Your Taxes: Filling the Gaps in Revenue Sharing Apps

One of the modern mysteries of our time is how to invoice and record international revenue sharing transactions under Israel’s rigid bookkeeping tax regulations.

Fortunately, the Israeli Tax Authority has just come to the rescue with a tax ruling (number 3956/16) on “the price of a transaction for the purchase of services via an App” for Israeli VAT purposes.

This may not sound too exciting, but the start-up nation can now start making money more easily.

Facts of the Case:

An Israeli company, registered as a dealer for Israeli VAT purposes, developed an App intended for mobile devices. The App enables users to buy various services provided by various suppliers. Therefore, in practice, the company acts as an agent between suppliers and users via the App.

The suppliers fix the price for the services and the company cannot change it. The App is available for download at the App stores on smartphones.

The Company transfers to each supplier payments made by users minus a commission at a certain rate of the payments in consideration for agency and publicity services which the company provides the suppliers, i.e. a revenue share.

If the services ordered by the users are not supplied, the Company refunds the money paid by the users.

VAT Treatment:

The Ruling cites Section 6 of the VAT Regulations, which says in part: If an amount is paid by a dealer as an expense for its client, and an invoice or other document approved by the VAT Director was issued, it will not be considered part of the transaction price i.e. the expense doesn’t count as part of the recipient’s revenue liable to VAT).

If such an amount is received but not yet paid onwards, it will considered as a deposit, if certain conditions are met.

The law lays down a few conditions. The deposit generally cannot last more than 6 months unless a longer period is normal in the sector concerned. The invoice to the customer must spell out the expense to be paid. And the deposit must be lodged in a separate bank account.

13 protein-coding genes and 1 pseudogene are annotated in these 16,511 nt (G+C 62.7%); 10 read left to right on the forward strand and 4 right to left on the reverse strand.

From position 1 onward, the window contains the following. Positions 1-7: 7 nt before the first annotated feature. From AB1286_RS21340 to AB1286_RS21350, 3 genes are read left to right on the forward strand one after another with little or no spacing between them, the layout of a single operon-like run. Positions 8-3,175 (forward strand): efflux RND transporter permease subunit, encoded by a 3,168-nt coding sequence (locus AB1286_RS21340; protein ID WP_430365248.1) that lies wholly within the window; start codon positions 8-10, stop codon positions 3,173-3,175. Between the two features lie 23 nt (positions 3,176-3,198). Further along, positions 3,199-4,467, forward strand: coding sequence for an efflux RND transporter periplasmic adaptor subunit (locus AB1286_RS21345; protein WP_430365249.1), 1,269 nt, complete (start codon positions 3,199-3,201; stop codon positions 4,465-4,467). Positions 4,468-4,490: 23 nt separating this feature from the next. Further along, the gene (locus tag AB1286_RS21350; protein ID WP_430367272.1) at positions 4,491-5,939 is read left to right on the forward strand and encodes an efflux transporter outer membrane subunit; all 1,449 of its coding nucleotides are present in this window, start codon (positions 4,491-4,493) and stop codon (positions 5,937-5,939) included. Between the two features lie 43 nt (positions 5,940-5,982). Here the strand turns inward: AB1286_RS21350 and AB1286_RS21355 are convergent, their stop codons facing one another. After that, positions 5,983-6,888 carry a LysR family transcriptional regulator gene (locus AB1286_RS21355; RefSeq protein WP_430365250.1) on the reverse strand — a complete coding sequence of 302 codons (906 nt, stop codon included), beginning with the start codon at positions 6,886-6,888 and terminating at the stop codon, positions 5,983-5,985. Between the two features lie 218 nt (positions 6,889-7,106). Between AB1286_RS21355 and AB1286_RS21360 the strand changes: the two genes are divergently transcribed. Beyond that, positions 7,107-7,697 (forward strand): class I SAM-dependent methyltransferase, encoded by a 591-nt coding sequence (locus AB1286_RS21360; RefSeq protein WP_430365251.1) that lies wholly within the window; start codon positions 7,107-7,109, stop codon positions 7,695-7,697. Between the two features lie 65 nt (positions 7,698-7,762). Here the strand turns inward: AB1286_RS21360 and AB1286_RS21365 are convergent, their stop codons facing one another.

The Ruling amplifies these rules for App users. When the user pays, the company should issue a receipt only. A copy of the user’s order must be attached to a copy of the receipt in the accounting system. As for the commission from the supplier, the company should issue a tax invoice which identifies the order for which the commission is received.

If the company has any money which is not passed on to the suppliers, for any reason, the company will be liable to VAT on such money.


The Ruling clarifies that if a company does pass on the App’s user’s money to the supplier, the company will be liable to VAT only on its commission, not on the full amount received from the user, if the above conditions are met.

 For example, if the user pays NIS 100 to use an App and the supplier pays 10% of that as commission to the company concerned, the company collects VAT 17% at present on NIS 10 instead of NIS 100.

This help App agents a lot, but it leaves open a few issues.

First, how will the supplier account for VAT on the money it receives from the customer  (VAT on NIS 90 in the above example) ?

If the supplier is abroad, it is unlikely to pay Israeli VAT even though it is supposed to if its customer (the user) is an Israeli resident according to Section 15(2) of the VAT Law.

In practice, this is rarely enforced but the VAT Authority has indicated it might step up the enforcement for digital enterprises.

Second, can this ruling be applied to other agency activities e.g. foreign real estate agency transactions?

Third, the income tax position is uncertain. Last October, the OECD issued extensive guidance targeted at base erosion profit shifting (BEPS), i.e. fiendish tax planning that shifts profits offshore.

 In particular, if a local agent convinces a local client to buy a product or service of a foreign supplier, the agent may be deemed to be a “dependent agent” and the supplier may be deemed to have a taxable “permanent establishment” in the local country concerned.

In this case, the foreign supplier may have an Israeli income tax exposure because of a local Israeli agent. This is an international problem, not an Israeli problem. The solution is to make sure the agent does no convincing!

As always, consult experienced tax advisors in each country at an early stage in specific cases.

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The writer is a certified public accountant and tax specialist at Harris Consulting & Tax Ltd.

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